In The Lord of the Rings: The Return of the King, Jackson finishes the epic with a flourish that leaves all other big screen fantasies thoroughly humbled. It stands as a rare exception: a trilogy’s third film that surpasses its predecessors in bold storytelling choices, thrilling action, heartbreaking emotion, eye-filling spectacle, and technical accomplishment. While I prefer The Fellowship of the Ring’s greater balance of distress and delight, this grief-burdened journey achieves something far more complicated—resolving the myriad plotlines with style, drama, suspense, and grace. It goes to show that even in the production of multi-million dollar blockbusters, sometimes you do get what you pay for.

Our heroes reach “the end of all things…”

The Return of the King opens with a prologue that portrays Smeagol’s disintegration into Gollum (played by Andy Serkis), a tormented wretch obsessed with and addicted to the great Ring of Power. In this surprising flashback, Serkis plays the as-yet unspoiled Smeagol unenhanced by effects, and it becomes clearer just how much of the actor’s brilliant work indwells Gollum’s animated expression. This reminds us of where the Ring is taking our story’s ring-bearer, Frodo Baggins (Elijah Wood), whose every step Gollum follows with malice and deadly intent.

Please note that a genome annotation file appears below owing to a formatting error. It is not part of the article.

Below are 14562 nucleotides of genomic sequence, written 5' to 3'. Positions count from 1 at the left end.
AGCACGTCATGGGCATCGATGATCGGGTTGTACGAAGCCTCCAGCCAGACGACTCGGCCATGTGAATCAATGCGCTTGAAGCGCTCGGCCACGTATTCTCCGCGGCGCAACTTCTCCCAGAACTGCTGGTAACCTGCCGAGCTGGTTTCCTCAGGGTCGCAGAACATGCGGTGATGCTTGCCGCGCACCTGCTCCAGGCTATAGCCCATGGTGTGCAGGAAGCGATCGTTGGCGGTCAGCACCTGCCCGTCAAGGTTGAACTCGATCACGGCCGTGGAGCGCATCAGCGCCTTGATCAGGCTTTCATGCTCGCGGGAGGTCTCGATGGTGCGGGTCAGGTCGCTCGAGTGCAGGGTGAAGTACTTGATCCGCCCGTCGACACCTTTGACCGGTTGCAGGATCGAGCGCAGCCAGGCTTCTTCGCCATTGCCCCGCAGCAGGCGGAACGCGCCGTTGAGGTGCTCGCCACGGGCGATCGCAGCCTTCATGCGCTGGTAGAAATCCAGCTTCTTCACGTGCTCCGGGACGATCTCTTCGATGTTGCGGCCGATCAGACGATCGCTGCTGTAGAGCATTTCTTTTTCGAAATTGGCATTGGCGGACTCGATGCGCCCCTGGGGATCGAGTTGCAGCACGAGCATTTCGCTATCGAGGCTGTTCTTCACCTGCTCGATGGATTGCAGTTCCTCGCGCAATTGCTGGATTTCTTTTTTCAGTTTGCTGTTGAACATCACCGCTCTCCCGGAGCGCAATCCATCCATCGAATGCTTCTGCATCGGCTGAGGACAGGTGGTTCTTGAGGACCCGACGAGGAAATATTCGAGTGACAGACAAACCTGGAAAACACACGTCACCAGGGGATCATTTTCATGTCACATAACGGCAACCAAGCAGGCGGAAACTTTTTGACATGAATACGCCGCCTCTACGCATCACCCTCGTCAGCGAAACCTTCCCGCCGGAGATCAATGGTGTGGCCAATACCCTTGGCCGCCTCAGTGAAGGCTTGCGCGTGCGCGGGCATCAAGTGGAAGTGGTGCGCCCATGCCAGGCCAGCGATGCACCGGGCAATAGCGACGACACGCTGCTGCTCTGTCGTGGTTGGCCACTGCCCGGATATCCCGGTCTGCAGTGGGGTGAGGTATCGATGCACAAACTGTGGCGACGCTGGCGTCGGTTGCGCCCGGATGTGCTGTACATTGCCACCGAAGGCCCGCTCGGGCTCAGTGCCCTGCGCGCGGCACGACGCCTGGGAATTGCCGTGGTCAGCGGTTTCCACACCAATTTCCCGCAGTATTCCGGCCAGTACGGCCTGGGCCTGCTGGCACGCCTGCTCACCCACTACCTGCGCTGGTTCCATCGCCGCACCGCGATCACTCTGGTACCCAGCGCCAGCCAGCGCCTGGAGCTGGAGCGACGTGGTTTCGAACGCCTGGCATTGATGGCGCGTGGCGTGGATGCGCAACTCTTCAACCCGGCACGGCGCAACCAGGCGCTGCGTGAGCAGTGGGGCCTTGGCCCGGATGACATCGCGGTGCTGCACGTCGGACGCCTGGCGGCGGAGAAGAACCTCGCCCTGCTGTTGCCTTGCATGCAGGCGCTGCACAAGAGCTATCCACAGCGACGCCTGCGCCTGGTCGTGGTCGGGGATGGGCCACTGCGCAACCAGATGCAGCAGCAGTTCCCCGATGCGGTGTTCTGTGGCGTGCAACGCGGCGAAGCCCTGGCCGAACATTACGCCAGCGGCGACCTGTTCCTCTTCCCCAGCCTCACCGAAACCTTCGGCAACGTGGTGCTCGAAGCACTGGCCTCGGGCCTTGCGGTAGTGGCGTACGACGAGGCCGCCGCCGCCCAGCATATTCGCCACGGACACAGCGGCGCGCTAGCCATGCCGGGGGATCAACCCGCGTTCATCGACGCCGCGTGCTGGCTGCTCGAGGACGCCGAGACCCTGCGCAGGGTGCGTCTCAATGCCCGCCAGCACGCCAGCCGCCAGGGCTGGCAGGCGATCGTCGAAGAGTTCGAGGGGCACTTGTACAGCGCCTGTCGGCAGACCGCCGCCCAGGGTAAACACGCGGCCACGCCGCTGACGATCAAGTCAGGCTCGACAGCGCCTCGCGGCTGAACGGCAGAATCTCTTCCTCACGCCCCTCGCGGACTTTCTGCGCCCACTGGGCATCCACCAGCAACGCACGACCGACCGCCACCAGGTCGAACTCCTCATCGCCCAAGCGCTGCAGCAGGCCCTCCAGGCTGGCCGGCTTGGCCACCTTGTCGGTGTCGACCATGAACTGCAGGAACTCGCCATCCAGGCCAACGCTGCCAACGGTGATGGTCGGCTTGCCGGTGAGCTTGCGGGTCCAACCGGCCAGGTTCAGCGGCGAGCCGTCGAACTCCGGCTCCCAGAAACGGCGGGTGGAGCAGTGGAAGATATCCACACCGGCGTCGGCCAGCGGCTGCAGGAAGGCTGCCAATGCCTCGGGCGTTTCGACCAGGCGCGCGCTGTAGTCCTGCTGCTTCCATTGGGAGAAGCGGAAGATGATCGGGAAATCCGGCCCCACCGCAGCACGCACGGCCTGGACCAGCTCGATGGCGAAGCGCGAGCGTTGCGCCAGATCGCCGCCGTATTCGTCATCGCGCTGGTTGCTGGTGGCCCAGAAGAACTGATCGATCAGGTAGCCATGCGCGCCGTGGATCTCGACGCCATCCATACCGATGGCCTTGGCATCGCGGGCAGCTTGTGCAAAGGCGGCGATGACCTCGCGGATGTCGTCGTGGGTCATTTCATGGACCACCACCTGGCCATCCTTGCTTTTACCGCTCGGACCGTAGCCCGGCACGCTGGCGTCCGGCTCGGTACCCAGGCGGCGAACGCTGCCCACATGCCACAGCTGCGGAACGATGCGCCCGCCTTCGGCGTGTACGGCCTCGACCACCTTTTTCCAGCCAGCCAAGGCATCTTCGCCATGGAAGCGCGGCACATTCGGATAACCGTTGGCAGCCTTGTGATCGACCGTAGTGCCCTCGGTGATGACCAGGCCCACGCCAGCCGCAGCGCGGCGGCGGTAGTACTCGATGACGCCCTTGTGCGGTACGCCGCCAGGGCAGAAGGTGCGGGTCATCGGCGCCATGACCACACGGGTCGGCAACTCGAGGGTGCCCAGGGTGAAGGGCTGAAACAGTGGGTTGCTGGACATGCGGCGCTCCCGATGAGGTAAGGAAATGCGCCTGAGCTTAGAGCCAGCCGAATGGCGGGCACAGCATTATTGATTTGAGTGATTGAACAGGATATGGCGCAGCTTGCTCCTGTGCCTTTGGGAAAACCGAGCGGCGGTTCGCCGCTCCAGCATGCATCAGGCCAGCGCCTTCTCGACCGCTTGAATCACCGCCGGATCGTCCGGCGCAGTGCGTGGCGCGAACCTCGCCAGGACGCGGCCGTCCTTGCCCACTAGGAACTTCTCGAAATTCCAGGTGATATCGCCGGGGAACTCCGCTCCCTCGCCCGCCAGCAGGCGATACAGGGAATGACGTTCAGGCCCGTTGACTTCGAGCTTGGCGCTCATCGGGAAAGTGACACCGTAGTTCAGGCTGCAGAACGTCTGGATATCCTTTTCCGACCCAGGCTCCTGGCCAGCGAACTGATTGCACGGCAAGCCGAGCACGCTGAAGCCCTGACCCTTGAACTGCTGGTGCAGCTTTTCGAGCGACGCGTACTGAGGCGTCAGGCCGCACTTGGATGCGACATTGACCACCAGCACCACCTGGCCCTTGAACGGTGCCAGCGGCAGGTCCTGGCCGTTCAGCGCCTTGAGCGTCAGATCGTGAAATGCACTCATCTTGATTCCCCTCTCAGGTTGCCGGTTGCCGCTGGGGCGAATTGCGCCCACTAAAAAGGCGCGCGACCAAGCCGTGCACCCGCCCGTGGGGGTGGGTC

As we watch brave Frodo march toward similar spiritual ruin, Samwise Gamgee (Sean Astin), his steadfast companion, gets to “show his quality.” When Gollum cleverly separates the hobbits, Sam demonstrates newfound courage and loyalty. First, he confronts Shelob, whose intelligent malevolence makes her film history’s most frightening spider. Soon after, he takes on a tower bustling with orcs. Right to the end, when Frodo’s will teeters on the edge of an abyss, Sam perseveres.

While Sam’s determination is truly inspiring, the deciding factor in the quest and the conflict is, in the end, the compassion of Frodo for suffering Smeagol, a quality that provokes an unlikely but profound conclusion.

Some reviewers have interpreted Tolkien’s epic as a mandate for “the West” to send Muslim extremists “to an early grave.” This is sorely misguided. The saga’s central thread is one of longsuffering and mercy. In the books, Aragorn even offers the orc armies a chance to surrender. Violence remains a grievous and questionable necessity for the protection of innocence. Unfortunately, in places, Jackson and company transgress in their storytelling, glorifying vengeful instincts. (At one point, Sam offs an orc with the words, “Not if I stick you first!” Someone next to me responded, muttering, “George W. Bush!”)

It is hard to imagine actors who could have portrayed Frodo and Sam better. No film that comes to my mind has portrayed a more intimate and powerful friendship. Their transformation from simple whimsical folk to battered, beleaguered survivors is heartbreakingly convincing. Astin will likely earn more acclaim and attention for his part; tearful breakdowns win awards. But Woods’ emotional performance equals Astin’s, a riveting portrayal of disintegration.